Cases reported "Edema"

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1/1795. Periorbital edema as the presenting sign of juvenile dermatomyositis.

    We report a case of juvenile dermatomyositis that presented with periorbital edema. dermatomyositis is an autoimmune disorder with cutaneous manifestations including heliotrope patches, Gottron's papules, periungual telangiectasisas, and subcutaneous calcifications. Periorbital edema may accompany the classic heliotrope rash and, as in this case, may be the only presenting sign of juvenile dermatomyositis. ( info)

2/1795. Henoch-Schonlein purpura: a case report.

    A case of Henoch-Schonlein purpura with the rare complications of facial and scalp oedema, followed by neurological complications manifesting as focal convulsions with transient conjugate eye deviation and cortical blindness, is described. ( info)

3/1795. blister beetle periorbital dermatitis and keratoconjunctivitis in tanzania.

    Two cases of periorbital dermatitis and one case of keratoconjunctivitis following contact with blister beetle are presented. In tanzania and kenya the commonest blister beetle is known as Nairobi Fly and is of the genus Paederus. Ocular symptoms are common, usually secondary to transfer by the fingers of the toxic chemical involved from elsewhere on the skin. blister beetle keratoconjunctivitis has not previously been described in detail. ( info)

4/1795. Maternal syndrome associated with hydrops fetalis: case report.

    A case of maternal fluid retention syndrome associated with fetal hydrops due to rhesus isoimmunisation is reported. The aetiology and clinical features are discussed. Prophylactic anti-Rh immunoglobin should reduce the incidence of such cases in the future. ( info)

5/1795. Sight-threatening acute orbital swelling from peribulbar local anesthesia.

    Severe allergic reactions to peribulbar local anesthesia are extremely rare. A 70-year-old woman presented with acute orbital swelling and optic nerve dysfunction after a peribulbar local anesthetic injection. The patient was treated with acute orbital decompression as well as intravenous antibiotics and methylprednisolone; she made a good recovery. An allergy, probably to lignocaine, was the most likely cause. Urgent recognition and treatment of this condition may prevent potentially serious visual consequences. ( info)

6/1795. Swelling of hand and forearm caused by mycobacterium bovis.

    A 75-year-old native Dutch farmer presented with a painless swelling of his right hand extending into his forearm, accompanied by general malaise and low grade fever. His medical history revealed coxitis tuberculosa in 1954 and injury of the same hand in 1978. His present swelling appeared to be caused by mycobacterium bovis, probably due to endogenous reactivation. Whether the mycobacteria reached the hand hematogenously or were directly inoculated at the time of injury of his hand in 1978 remains unclear. ( info)

7/1795. Decreased left ventricular filling pressure 8 months after corrective surgery in a 55-year-old man with tetralogy of fallot: adaptation for increased preload.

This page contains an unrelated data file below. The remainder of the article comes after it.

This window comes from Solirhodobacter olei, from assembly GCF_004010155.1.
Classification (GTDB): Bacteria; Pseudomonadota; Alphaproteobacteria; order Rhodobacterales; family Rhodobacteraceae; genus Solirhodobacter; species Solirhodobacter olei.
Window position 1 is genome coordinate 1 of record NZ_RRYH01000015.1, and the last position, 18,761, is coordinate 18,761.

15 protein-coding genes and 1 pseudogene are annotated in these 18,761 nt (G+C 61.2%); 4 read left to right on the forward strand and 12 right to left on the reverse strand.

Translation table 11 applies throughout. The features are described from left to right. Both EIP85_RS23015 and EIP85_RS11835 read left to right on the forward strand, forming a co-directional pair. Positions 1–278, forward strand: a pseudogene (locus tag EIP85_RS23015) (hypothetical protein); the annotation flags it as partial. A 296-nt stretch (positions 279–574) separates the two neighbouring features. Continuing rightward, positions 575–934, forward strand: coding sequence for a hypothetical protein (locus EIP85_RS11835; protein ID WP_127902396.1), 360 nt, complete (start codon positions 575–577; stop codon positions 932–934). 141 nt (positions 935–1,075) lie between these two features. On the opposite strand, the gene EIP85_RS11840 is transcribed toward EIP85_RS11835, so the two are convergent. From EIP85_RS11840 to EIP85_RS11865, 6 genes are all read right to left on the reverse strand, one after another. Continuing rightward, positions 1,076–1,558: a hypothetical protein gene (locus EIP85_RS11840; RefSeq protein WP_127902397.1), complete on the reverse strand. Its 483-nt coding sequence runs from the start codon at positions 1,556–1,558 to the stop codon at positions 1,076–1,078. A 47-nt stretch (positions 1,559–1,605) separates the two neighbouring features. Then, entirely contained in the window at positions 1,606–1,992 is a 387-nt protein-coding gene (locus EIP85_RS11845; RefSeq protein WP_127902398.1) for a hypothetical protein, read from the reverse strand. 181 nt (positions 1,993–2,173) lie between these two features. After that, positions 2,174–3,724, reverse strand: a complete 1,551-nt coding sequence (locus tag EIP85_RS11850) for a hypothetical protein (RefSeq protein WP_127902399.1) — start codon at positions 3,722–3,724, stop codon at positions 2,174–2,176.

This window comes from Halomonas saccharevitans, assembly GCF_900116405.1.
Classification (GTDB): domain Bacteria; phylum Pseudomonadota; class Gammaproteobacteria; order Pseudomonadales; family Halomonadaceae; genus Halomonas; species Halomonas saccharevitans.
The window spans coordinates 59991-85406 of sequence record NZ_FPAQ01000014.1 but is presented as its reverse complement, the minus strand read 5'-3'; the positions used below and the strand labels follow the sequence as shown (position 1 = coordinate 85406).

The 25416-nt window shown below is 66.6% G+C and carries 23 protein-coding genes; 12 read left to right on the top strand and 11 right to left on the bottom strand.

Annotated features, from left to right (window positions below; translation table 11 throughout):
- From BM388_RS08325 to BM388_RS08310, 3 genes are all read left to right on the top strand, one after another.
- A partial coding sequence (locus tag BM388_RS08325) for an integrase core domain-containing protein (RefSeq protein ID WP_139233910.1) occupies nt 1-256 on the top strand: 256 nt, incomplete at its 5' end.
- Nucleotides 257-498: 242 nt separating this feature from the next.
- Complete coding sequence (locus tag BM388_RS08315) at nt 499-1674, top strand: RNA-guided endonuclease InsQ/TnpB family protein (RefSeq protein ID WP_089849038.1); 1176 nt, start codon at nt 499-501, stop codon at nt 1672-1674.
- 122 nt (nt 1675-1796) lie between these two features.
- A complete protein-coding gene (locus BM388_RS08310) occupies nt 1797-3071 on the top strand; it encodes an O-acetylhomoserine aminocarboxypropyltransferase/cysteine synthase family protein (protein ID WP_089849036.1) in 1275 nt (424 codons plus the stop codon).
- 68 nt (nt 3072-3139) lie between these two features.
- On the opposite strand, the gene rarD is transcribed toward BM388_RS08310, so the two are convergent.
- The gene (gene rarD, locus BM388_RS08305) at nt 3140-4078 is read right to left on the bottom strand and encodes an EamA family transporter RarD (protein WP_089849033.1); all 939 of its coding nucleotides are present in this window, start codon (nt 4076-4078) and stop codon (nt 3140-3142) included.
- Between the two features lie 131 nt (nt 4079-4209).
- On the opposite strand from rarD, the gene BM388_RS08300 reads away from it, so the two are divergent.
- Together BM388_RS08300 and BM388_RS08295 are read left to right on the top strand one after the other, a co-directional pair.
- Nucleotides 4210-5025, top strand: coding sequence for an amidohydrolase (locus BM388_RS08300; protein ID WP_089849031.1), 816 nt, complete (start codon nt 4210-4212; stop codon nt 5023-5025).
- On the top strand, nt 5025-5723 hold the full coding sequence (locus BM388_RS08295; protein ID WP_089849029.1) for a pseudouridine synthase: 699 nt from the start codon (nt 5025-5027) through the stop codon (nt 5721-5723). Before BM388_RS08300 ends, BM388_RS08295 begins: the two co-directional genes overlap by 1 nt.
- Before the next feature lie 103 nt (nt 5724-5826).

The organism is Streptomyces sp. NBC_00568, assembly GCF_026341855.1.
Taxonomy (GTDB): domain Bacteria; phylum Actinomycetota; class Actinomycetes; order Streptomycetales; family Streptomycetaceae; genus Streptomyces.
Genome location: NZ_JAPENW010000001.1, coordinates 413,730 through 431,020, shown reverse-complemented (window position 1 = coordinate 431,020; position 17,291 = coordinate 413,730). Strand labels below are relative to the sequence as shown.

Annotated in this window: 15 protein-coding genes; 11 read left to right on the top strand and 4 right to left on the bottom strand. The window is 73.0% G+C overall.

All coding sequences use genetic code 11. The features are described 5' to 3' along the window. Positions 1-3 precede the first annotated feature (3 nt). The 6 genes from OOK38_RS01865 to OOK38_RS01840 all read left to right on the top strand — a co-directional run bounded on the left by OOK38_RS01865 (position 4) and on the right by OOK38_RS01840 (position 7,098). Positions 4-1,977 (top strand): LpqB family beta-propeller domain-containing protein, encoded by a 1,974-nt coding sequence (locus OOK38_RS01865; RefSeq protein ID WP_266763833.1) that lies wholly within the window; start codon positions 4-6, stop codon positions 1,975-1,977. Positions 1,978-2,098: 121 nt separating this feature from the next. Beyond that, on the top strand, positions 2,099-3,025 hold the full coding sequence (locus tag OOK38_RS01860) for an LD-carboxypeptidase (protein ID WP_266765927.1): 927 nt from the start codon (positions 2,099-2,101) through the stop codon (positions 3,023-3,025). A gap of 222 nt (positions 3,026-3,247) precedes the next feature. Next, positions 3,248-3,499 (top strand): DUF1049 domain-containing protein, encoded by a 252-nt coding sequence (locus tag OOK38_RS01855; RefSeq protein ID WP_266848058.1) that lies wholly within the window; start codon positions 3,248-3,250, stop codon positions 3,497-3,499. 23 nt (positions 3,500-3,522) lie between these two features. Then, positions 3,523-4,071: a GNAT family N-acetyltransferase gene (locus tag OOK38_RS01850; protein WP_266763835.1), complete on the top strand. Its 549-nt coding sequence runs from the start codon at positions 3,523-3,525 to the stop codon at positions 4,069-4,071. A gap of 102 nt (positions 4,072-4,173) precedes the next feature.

A 55-year-old man with tetralogy of fallot underwent corrective surgery. Left ventricular filling pressure increased markedly with increased left ventricular volume one month after surgery, then decreased over the next 7 months, presumably due to increased left ventricular compliance. ( info)

8/1795. Descending necrotizing mediastinitis caused by odontogenic infections.

    Intrathoracic dissemination of an odontogenic infection is very infrequent. The resulting clinical manifestation, known as descending necrotizing mediastinitis, causes high mortality. Due to the absence of early clinical or radiological signs, diagnosis is usually made only when the process is completely established. Treatment is a combination of intravenous antibiotics and mediastinal drainage, via either a cervical or a transthoracic approach. We report the clinical and microbiological characteristics of 4 patients with descending necrotizing mediastinitis, and their clinical course over a period of 10 years. ( info)

9/1795. Unilateral distal extremity swelling with pitting oedema in giant cell arteritis.

    We describe a case of an 82-year-old woman with giant cell arteritis, who developed unilateral pitting oedema of the dorsum of the right hand, foot and distal part of the right forearm as well as tenosynovitis of the right wrist extensors, mild synovitis of the right wrist, metacarpophalangeal and metatarsophalangeal joints, during relapse of giant cell arteritis. Increase of corticosteroids resolved the giant cell arteritis, pitting oedema and tenosynovitis. ( info)

10/1795. A case of edematous striae distensae in lupus nephritis.

    A 17-year-old girl with systemic lupus erythematosus presented with painful edematous abdominal striae. She had been treated with systemic steroid for the systemic lupus erythematosus. At the time of presentation, she had abruptly gained 10 kg due to combined lupus nephritis. The histopathologic finding of the edematous striae distensae included dermal edema with separation of collagen fibers and small fragmented elastic fibers. Edematous striae distensae are uncommon but can develop from the combined effects of glucocorticoid and generalized edema. ( info)
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